60 Series Land Cruisers have a deep taper and so the arm is often swapped for something else that will fit an FJ80 tie rod end. It is highly unlikely that you can safely and reliably shim a 60’s relay rod hole to fit an 80 Series TRE.
FJ80/FZJ80 arms will fit the ubiquitous FJ80 tie rod end.
Aftermarket arms are usually either forged steel or chromoly. Chromoly pitman arms tend to bring the beef. While wheelers have bent stock and aftermarket forged pitmans, the Sky pitman has proven to be fairly indestructable. It is the only billet 4340 chromoly pitman that we know of that is readily available and should be in your pile of parts if you need seriously strong stuff.
The universal aftermarket taper for Toyota tie rod and drag link ends is that found on the Toyota Land Cruiser FJ80 tie rod end. There are right hand and left hand threaded versions of this tie rod. This tie rod end is easy to get, has a short shank, good misalignment angles, and is relatively large. This tie rod end controls the FJ80 which is basically a whale on wheels (a whale that we love).
If you plan to build a pitman arm, make your own steering arms, or need to modify an existing arm you’ll need a taper reamer which is available for $40-50. Along those lines, there are plenty of fab shops that will do this for you.
The FJ80 tie rod end taper is:
1.200" TPF (1.200" of taper for every foot of length)
which is also expressed as:
1:10 (1" of taper for every 10" of length)
The thread is:
Tapers in high steer kits
FJ80 tie rod ends are used in most high steer kits for solid axle Toyotas, including 40s, 55s, and 60s. Consequently, your pitman arm also needs the FJ80 taper. One of the other benefits to the 80 Series TRE is that everyone has them which means that there should be plenty of spares on a typical trail ride.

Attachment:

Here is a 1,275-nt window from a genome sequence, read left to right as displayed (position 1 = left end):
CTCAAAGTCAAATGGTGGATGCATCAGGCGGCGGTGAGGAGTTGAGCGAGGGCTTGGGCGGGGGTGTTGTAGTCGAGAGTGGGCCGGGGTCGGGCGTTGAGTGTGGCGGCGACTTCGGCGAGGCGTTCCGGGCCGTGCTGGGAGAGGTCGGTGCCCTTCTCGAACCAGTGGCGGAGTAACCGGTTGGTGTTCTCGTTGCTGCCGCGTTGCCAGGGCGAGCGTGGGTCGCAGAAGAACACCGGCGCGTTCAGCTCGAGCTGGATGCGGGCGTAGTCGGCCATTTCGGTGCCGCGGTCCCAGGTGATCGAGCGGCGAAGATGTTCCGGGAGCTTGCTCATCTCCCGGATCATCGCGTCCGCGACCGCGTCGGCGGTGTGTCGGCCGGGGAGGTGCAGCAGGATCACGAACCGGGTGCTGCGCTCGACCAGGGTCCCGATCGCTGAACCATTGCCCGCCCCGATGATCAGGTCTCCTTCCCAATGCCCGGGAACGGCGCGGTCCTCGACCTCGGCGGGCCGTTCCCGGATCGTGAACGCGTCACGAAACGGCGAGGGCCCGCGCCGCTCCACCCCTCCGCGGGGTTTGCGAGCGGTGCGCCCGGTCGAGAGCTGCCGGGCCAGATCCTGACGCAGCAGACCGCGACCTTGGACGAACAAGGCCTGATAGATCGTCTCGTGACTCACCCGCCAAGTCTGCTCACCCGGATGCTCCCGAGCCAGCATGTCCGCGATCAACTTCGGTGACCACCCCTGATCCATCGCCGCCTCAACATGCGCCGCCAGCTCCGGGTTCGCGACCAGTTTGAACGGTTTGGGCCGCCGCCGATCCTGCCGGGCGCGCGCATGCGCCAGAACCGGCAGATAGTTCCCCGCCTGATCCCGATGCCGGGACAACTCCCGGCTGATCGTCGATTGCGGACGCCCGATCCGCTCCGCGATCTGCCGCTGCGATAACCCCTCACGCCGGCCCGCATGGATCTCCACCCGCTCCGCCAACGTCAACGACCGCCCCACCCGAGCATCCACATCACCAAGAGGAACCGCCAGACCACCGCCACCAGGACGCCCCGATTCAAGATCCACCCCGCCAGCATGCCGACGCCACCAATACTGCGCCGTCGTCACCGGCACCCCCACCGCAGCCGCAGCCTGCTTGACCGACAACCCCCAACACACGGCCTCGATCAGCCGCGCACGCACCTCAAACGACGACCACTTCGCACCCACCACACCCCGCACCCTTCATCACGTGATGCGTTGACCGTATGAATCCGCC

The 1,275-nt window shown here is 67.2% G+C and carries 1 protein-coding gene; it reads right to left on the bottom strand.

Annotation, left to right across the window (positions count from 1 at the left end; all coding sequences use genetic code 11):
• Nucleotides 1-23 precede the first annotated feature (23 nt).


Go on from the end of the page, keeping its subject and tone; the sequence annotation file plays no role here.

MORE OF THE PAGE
All high steer kit manufacturers match pitman arm length to steering arm length. Why? A too-short pitman arm or too-long steering arms will result in your steering box running out of travel before you hit full steering lock at the axle - your knuckles will never hit the steering stops on the axle because the steering box will already be hitting its internal stops. This is the origin of “My knuckles are a 1/2” from the stops” posts on bulletin boards and 32-point turns on the trail. If your turning radius sucks, pay close attention to this section.
How to measure length
Length is always measured on a pitman arm at a right angle to the sector shaft hole. Length is measured from the center of the sector shaft hole to the center of the drag link hole. This measurement is sometimes referred to as “radius” since the pitman arm swings in an arc.
Length of the pitman arm is very important. It needs to translate the rotation of the steering box into a push-pull motion that acts on the steering arms (and is again translated into rotation). A shorter pitman arm has less swing and thus creates a shorter push-pull.
Length differences for 4x4 engineers
Imagine 2 concentric circles (one circle inside another circle). The bigger one is 12” in diameter and the one inside it is 10” in diameter. The 10” circle represents the path of a 5” long pitman arm. The 12” circle represents the swing of a 6” long pitman arm. This means that from side to side the 6” pitman arm moves the drag link 1 more inch on each side. The 6” arm can push or pull the drag link 2 extra inches!!! Meanwhile, the 5” arm has a shorter throw, has a shorter push-pull motion, and might not move the steering arms enough to give you a decent turning radius.